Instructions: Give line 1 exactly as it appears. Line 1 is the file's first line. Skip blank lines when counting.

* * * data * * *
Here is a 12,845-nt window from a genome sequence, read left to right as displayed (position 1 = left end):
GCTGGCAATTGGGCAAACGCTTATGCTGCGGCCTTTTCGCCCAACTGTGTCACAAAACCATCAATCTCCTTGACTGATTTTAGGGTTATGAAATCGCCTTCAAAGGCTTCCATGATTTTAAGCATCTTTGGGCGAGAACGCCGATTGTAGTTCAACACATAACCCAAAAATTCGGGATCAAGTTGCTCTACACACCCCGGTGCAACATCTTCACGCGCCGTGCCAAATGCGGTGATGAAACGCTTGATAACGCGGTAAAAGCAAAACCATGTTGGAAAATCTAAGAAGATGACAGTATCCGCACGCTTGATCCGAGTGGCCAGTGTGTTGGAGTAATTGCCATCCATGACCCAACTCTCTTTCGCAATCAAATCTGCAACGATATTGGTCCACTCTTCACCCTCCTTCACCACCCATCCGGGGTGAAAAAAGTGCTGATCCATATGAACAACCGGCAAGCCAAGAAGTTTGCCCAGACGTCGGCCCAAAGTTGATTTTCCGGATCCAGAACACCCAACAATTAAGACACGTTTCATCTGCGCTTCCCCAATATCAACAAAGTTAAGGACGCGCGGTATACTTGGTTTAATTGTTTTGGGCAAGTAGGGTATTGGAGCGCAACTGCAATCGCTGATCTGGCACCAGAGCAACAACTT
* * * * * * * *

Here is a 12,845-nt window from a genome sequence, read left to right as displayed (position 1 = left end):